Trade Show Commentary

They Didn’t Think We’d Notice?

In Trade Show Displays on March 14, 2011 at 6:43 pm

All I can say is that it doesn’t take a whole lot to raise your blood pressure about 50 points when you work in and around the trades show business any more. Here’s a great example of manipulating the calendar to generate big dollars for the trade show service contractors. This one is called the “artificial cut off date.”

What is that? Well, simply put, it means that the service contractor accepts freight at their advance warehouse usually beginning 30 days in advance of the move in date of the show. Normally, exhibitors can ship their freight to the warehouse, up to the service contractor’s move in date without any extra charge. Now that has changed, and the service contractor in Denver, Freeman

Shipping Crate

Shipping Crate

in this instance, now gives you 30 days, but they cut the service off at the normal rate “one week” before the exhibitor move in. Then, anything coming in during the last week is charged $16.25 per hundred weight with a minimum of 200 pounds, just for their inconvenience. Think about that. Who would suspect that if you can ship to this facility up to 30 days in advance and you schedule your freight to arrive a week in advance, that by doing so would be grounds for additional charges?

Now let’s be honest here. I was once a service contractor a number of years ago and even subcontracted shows from Freeman, who is a very good, upstanding and reputable company, but in the  interest of maximizing every dollar generating opportunity they can, this one seems like a blatant attempt to chisel away at the exhibitor’s pocket-book in a very cheap way! I say that because intuitively, no one would suspect that they getting themselves into this type of situation by having their freight arrive 5 days before the show moves in.

Service contractors normally don’t begin loading up the freight going to the show until a few days (depending on the size of the show) before their advance move in, and unless they are receiving the freight and putting the freight directly into a trailer that represents a specific geographic area on the show floor, they will use the advance time in the warehouse to segregate and batch the freight which is going into different areas on the show floor to allow for a more orderly move in. Therefore, receiving more advance freight up to the last-minute really doesn’t inconvenience their process much and alleviates what is normally a greater expense of receiving the freight at show site which is normally on a weekend which is obviously overtime.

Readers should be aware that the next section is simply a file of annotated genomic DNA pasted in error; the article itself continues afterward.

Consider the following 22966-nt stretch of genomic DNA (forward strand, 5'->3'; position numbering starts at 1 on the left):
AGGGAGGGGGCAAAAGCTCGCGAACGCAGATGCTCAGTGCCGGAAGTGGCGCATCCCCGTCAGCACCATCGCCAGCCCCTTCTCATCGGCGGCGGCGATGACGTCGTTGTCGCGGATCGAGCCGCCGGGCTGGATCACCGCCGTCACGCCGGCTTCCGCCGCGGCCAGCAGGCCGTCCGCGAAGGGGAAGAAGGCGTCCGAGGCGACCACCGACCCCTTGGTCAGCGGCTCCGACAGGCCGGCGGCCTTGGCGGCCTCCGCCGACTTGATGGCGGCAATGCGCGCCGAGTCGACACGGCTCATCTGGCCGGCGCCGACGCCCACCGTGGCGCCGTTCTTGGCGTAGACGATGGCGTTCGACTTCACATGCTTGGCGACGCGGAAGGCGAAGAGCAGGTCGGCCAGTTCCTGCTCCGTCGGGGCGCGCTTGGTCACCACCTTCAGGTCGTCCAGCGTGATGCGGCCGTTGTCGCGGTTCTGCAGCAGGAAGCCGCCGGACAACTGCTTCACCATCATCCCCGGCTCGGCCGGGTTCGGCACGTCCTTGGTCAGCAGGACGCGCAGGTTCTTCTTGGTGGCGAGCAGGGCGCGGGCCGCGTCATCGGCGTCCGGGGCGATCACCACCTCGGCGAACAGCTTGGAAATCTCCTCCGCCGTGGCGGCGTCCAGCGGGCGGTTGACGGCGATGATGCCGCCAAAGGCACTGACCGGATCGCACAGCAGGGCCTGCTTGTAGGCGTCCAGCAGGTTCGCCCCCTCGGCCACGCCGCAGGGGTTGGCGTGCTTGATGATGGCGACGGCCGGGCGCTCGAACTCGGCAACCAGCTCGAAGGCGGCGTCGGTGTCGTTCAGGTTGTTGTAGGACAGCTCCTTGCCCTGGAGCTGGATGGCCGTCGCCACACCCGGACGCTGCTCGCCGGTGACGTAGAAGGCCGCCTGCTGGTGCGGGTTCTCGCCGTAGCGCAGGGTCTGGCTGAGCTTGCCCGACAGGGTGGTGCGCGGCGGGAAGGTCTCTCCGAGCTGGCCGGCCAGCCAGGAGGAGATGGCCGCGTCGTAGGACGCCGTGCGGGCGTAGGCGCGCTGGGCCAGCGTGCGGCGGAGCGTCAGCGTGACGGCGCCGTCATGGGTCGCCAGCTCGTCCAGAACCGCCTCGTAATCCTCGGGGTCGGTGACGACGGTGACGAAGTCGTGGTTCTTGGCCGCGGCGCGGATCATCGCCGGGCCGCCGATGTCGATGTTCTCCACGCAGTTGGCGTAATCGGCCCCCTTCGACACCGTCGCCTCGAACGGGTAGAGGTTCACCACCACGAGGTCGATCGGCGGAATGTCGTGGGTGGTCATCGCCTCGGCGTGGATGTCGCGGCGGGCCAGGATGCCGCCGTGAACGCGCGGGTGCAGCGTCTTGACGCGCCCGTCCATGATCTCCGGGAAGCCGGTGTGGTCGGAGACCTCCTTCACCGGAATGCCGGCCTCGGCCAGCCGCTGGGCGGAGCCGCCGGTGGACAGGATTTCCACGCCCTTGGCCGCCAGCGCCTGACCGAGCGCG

What is gained by cutting off the regular advance warehouse rate off a week in advance? Money! At an additional $16.25 per hundred weight, if you calculate the amount of freight that normally comes in during the last week that the advance warehouse is open, this turns out to be very big dollars. But what about small shipments? Well, a small box is now charged an additional $32.50 per box if it arrives alone, on top of the existing material handling prices which might be as much as $90 or more per hundred weight with a minimum of 200 pounds. That little box get’s to be very valuable in a real hurry. It’s no wonder that more and more exhibitors are shipping directly to their hotels to avoid some of this.

I wrote this because the more you know, the more you and some of your clients can do to avoid a few of these very expensive pitfalls. But who’s to blame? Oddly enough it’s not the service contractors, but in my humble opinion,  the show managers who burden the service contractors with so many mandatory free-bees that they have to resort to this type of behavior to exist. It’s just sort of sad when it becomes so blatant.

Go to http://www.shopforexhibits.com for more information on trade show displays.

by Lowell Nickens, ShopForExhibits.com LinkedIn Profile

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